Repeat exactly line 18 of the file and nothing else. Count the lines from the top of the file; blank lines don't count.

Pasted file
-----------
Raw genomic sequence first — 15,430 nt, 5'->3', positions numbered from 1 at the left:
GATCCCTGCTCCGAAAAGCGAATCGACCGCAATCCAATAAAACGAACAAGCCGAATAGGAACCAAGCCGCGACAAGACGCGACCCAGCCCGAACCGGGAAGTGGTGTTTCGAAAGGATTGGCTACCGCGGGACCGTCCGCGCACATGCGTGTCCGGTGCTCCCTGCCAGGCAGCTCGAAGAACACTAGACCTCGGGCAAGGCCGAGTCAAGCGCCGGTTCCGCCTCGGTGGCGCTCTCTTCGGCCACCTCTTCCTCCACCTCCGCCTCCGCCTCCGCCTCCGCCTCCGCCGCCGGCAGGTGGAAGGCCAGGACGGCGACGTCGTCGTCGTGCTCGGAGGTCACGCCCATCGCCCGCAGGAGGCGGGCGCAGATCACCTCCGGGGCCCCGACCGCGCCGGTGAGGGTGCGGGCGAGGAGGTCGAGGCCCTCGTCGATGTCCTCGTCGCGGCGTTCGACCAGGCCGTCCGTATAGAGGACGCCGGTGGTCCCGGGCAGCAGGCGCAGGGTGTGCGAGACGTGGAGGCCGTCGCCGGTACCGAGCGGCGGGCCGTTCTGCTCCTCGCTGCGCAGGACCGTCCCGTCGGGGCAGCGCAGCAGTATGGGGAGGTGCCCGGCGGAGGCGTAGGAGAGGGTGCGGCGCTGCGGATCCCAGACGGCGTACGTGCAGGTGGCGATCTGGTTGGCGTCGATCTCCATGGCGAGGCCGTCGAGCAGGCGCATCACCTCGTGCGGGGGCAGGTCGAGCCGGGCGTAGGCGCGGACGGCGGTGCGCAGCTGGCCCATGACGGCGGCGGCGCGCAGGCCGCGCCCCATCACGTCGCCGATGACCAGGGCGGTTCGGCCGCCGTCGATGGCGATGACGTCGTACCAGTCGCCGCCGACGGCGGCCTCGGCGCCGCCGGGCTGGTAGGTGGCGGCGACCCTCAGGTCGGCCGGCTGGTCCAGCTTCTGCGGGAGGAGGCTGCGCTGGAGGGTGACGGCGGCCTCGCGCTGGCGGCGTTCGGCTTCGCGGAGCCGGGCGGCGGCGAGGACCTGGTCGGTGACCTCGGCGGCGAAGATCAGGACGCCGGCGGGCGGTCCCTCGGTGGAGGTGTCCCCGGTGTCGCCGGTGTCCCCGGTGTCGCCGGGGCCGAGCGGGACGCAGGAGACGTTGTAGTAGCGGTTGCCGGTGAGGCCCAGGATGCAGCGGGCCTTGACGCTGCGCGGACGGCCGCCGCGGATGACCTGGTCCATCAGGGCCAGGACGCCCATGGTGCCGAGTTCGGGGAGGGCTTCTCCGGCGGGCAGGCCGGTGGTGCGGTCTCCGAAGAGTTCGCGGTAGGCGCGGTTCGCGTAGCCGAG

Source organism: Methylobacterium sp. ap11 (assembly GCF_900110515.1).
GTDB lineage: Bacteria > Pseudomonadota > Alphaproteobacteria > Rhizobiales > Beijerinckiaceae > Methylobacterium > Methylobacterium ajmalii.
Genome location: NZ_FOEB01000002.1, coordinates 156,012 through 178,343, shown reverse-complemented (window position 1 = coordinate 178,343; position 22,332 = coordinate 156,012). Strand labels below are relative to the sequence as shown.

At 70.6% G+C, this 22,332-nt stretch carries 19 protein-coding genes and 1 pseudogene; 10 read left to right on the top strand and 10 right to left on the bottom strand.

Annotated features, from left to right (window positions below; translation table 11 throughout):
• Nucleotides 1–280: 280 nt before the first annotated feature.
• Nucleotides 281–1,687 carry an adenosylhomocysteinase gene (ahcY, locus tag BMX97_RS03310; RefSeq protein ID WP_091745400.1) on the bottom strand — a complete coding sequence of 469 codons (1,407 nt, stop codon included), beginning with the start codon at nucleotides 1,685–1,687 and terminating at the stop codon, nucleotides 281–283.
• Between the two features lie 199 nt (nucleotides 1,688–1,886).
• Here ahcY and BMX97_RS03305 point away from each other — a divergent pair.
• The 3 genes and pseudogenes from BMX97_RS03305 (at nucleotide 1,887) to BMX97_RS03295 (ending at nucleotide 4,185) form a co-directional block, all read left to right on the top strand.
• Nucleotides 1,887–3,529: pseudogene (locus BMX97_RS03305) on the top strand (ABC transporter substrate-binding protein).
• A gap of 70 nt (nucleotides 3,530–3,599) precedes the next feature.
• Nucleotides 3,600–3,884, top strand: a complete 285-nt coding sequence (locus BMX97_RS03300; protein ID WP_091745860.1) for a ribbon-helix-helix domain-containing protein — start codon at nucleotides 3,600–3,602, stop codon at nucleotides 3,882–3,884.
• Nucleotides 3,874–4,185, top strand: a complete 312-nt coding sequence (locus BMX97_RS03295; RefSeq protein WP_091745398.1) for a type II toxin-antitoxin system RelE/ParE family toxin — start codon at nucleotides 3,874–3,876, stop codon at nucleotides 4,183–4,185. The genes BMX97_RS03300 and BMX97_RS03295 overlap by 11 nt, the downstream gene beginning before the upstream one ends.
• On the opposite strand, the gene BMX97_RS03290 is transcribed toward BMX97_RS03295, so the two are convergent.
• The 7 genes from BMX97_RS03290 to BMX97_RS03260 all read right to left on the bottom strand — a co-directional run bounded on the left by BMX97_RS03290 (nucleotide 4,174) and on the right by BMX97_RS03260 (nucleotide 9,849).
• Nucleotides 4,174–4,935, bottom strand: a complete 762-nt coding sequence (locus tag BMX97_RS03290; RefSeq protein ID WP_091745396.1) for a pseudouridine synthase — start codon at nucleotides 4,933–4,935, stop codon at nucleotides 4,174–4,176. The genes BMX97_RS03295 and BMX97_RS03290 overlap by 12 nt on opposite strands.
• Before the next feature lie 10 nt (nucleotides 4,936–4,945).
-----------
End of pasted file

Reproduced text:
• The 7 genes from BMX97_RS03290 to BMX97_RS03260 all read right to left on the bottom strand — a co-directional run bounded on the left by BMX97_RS03290 (nucleotide 4,174) and on the right by BMX97_RS03260 (nucleotide 9,849).